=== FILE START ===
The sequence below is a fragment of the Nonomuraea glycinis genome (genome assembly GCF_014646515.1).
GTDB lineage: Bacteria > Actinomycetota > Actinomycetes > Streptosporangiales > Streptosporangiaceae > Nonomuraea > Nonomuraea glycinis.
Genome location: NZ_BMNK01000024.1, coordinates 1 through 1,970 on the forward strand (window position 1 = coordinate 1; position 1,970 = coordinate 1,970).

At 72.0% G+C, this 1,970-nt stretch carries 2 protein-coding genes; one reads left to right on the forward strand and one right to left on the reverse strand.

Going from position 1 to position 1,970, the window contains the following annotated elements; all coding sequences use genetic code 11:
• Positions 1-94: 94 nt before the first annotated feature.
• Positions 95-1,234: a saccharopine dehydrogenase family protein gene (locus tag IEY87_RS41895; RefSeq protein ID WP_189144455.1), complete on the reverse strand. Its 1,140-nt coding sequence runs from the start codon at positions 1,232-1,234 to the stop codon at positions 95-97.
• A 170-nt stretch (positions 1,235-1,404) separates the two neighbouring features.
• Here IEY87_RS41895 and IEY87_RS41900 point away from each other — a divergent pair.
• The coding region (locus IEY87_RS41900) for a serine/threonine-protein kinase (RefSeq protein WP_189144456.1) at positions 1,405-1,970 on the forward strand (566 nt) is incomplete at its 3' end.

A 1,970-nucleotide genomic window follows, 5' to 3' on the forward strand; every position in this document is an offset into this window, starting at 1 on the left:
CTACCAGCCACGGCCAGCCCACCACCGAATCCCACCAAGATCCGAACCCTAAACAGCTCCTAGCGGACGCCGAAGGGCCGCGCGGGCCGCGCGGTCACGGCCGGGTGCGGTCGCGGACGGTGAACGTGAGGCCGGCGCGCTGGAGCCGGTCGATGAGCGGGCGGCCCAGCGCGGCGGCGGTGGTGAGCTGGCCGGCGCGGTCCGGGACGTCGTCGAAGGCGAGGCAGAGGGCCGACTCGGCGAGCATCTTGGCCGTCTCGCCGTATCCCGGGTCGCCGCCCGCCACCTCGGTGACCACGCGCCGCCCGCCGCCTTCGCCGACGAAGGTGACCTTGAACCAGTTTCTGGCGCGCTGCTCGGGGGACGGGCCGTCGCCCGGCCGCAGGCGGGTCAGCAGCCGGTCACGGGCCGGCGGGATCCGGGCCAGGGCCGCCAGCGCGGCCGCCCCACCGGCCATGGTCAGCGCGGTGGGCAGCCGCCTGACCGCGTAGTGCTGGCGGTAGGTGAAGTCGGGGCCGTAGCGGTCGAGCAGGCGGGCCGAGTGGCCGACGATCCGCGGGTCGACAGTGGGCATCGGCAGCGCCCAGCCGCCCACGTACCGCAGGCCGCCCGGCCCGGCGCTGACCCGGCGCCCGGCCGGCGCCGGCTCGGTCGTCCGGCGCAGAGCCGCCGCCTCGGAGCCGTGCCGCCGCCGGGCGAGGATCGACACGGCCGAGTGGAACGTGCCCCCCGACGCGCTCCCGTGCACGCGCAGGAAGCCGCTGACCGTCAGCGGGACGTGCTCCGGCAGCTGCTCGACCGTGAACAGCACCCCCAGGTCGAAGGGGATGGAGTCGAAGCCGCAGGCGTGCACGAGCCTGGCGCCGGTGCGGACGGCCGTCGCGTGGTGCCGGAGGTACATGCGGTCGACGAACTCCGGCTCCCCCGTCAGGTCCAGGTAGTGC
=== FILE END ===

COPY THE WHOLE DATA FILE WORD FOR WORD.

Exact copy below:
The sequence below is a fragment of the Nonomuraea glycinis genome (genome assembly GCF_014646515.1).
GTDB lineage: Bacteria > Actinomycetota > Actinomycetes > Streptosporangiales > Streptosporangiaceae > Nonomuraea > Nonomuraea glycinis.
Genome location: NZ_BMNK01000024.1, coordinates 1 through 1,970 on the forward strand (window position 1 = coordinate 1; position 1,970 = coordinate 1,970).

At 72.0% G+C, this 1,970-nt stretch carries 2 protein-coding genes; one reads left to right on the forward strand and one right to left on the reverse strand.

Going from position 1 to position 1,970, the window contains the following annotated elements; all coding sequences use genetic code 11:
• Positions 1-94: 94 nt before the first annotated feature.
• Positions 95-1,234: a saccharopine dehydrogenase family protein gene (locus tag IEY87_RS41895; RefSeq protein ID WP_189144455.1), complete on the reverse strand. Its 1,140-nt coding sequence runs from the start codon at positions 1,232-1,234 to the stop codon at positions 95-97.
• A 170-nt stretch (positions 1,235-1,404) separates the two neighbouring features.
• Here IEY87_RS41895 and IEY87_RS41900 point away from each other — a divergent pair.
• The coding region (locus IEY87_RS41900) for a serine/threonine-protein kinase (RefSeq protein WP_189144456.1) at positions 1,405-1,970 on the forward strand (566 nt) is incomplete at its 3' end.

A 1,970-nucleotide genomic window follows, 5' to 3' on the forward strand; every position in this document is an offset into this window, starting at 1 on the left:
CTACCAGCCACGGCCAGCCCACCACCGAATCCCACCAAGATCCGAACCCTAAACAGCTCCTAGCGGACGCCGAAGGGCCGCGCGGGCCGCGCGGTCACGGCCGGGTGCGGTCGCGGACGGTGAACGTGAGGCCGGCGCGCTGGAGCCGGTCGATGAGCGGGCGGCCCAGCGCGGCGGCGGTGGTGAGCTGGCCGGCGCGGTCCGGGACGTCGTCGAAGGCGAGGCAGAGGGCCGACTCGGCGAGCATCTTGGCCGTCTCGCCGTATCCCGGGTCGCCGCCCGCCACCTCGGTGACCACGCGCCGCCCGCCGCCTTCGCCGACGAAGGTGACCTTGAACCAGTTTCTGGCGCGCTGCTCGGGGGACGGGCCGTCGCCCGGCCGCAGGCGGGTCAGCAGCCGGTCACGGGCCGGCGGGATCCGGGCCAGGGCCGCCAGCGCGGCCGCCCCACCGGCCATGGTCAGCGCGGTGGGCAGCCGCCTGACCGCGTAGTGCTGGCGGTAGGTGAAGTCGGGGCCGTAGCGGTCGAGCAGGCGGGCCGAGTGGCCGACGATCCGCGGGTCGACAGTGGGCATCGGCAGCGCCCAGCCGCCCACGTACCGCAGGCCGCCCGGCCCGGCGCTGACCCGGCGCCCGGCCGGCGCCGGCTCGGTCGTCCGGCGCAGAGCCGCCGCCTCGGAGCCGTGCCGCCGCCGGGCGAGGATCGACACGGCCGAGTGGAACGTGCCCCCCGACGCGCTCCCGTGCACGCGCAGGAAGCCGCTGACCGTCAGCGGGACGTGCTCCGGCAGCTGCTCGACCGTGAACAGCACCCCCAGGTCGAAGGGGATGGAGTCGAAGCCGCAGGCGTGCACGAGCCTGGCGCCGGTGCGGACGGCCGTCGCGTGGTGCCGGAGGTACATGCGGTCGACGAACTCCGGCTCCCCCGTCAGGTCCAGGTAGTGC